Calling all language learners! Are you forgetting to do these 5 things?

Calling all language learners! Are you forgetting to do these 5 things?

by Jakob Straub

Updated November 9, 2022

Building a new habit is hard. When learning a new language, you might sometimes feel like your own worst enemy because you get in your own way. Your brain is set in its ways and you forget to do important and basic things to make language learning a habit and improve your skills. If you keep forgetting words, can’t seem to find the time for studying or still struggle with speaking or pronunciation, we’ll show you the tricks: remember to do these things when learning a new language for better results!

Top 5 things language learners should remember to do

1. Schedule your classes and study sessions

A common complaint of language learners is, “I can’t seem to find the time to study!” When you can’t find something, it doesn’t mean it’s not there, but it could be you’re looking in the wrong places or go about the search in the wrong way. To find time for language learning, reassess your schedule and your expectations.

First off, sessions don’t have to be long. An effort of any length is better than none! Take a long, hard look at your calendar and identify free time slots and opportunities for studying.

Be prepared to make use of unexpected downtime in a way that matches your learning style. Carry your vocabulary flashcards with you and bring them out on your public transport commute. Crack open a foreign language book while waiting. Watch a program in the language you’re learning when you have a half hour before bed.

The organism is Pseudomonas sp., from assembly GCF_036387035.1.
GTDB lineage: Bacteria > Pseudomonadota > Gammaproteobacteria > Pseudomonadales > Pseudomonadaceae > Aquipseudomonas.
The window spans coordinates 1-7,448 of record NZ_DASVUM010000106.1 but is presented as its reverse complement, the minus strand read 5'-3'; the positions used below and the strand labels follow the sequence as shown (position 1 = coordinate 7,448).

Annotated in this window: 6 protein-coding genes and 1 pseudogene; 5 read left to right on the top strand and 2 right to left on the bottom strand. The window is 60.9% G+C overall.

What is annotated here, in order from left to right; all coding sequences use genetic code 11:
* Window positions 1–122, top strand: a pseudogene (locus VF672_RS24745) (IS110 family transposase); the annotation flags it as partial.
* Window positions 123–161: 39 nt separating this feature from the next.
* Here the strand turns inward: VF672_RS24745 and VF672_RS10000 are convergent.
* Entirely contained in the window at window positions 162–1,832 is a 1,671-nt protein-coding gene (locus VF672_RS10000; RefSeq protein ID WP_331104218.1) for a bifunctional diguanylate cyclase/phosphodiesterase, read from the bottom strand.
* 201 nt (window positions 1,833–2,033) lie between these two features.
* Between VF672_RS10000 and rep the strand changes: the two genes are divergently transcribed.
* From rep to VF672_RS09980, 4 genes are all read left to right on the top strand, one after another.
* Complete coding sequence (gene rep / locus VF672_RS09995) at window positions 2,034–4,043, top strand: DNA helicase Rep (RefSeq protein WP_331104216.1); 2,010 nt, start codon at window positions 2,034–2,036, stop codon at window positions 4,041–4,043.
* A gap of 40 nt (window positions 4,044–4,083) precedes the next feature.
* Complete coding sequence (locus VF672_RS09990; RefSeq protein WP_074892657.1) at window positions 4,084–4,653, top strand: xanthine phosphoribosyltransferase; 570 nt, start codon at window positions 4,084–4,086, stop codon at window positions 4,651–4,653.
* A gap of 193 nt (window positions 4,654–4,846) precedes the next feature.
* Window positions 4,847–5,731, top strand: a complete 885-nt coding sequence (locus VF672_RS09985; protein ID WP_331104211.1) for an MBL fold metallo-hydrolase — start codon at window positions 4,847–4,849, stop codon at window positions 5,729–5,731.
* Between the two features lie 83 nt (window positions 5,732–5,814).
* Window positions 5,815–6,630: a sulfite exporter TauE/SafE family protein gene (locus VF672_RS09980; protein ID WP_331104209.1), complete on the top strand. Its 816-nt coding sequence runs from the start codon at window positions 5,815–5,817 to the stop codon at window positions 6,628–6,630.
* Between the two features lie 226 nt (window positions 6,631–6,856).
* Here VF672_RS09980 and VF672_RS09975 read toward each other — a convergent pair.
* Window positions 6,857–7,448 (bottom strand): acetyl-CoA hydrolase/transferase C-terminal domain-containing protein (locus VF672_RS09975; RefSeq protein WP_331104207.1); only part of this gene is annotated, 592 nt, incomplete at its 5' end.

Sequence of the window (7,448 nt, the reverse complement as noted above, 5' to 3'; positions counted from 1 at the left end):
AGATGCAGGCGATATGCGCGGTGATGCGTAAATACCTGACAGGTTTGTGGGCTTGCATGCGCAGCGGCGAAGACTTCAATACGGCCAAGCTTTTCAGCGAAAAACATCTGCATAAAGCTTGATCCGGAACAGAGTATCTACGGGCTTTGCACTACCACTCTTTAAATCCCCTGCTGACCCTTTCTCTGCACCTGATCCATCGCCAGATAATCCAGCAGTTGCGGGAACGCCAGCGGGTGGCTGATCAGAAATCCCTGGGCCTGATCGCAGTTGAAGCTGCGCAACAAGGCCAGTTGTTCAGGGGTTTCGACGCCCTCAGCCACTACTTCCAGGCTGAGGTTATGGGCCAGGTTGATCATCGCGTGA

These small amounts of time will add up. But don’t forget to slot in the longer items as well, such as your online classes and dedicated sessions for studying and repetition on your own. The trick is to schedule these early and in advance when your calendar and to-do list are not yet full. If on Monday you think you’ll get to it later that week, you won’t have done anything come Sunday evening.

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2. Build your vocabulary

If words continue to elude you or you find yourself repeating the same ones over and over again when speaking, it’s time to think about how you acquire new vocabulary. Don’t feel bad, it’s common for language learners to reach a plateau where it seems as if their brain stops retaining new words.

It’s true that repetition is key in learning vocabulary, but the trick is not the intensity. Too often studying vocabulary comes down to quick and endless repetition of a set of words for a short period of time. After maybe a week, it seems you’ve memorised that set and move on to the next, forgetting to ever repeat the previous words and in turn forgetting those.

The trick is to combine consistency and variety: mix new words with old ones; keep going back to previous sets of words, but put them in new context; expose yourself to the vocabulary you already know in diverse ways.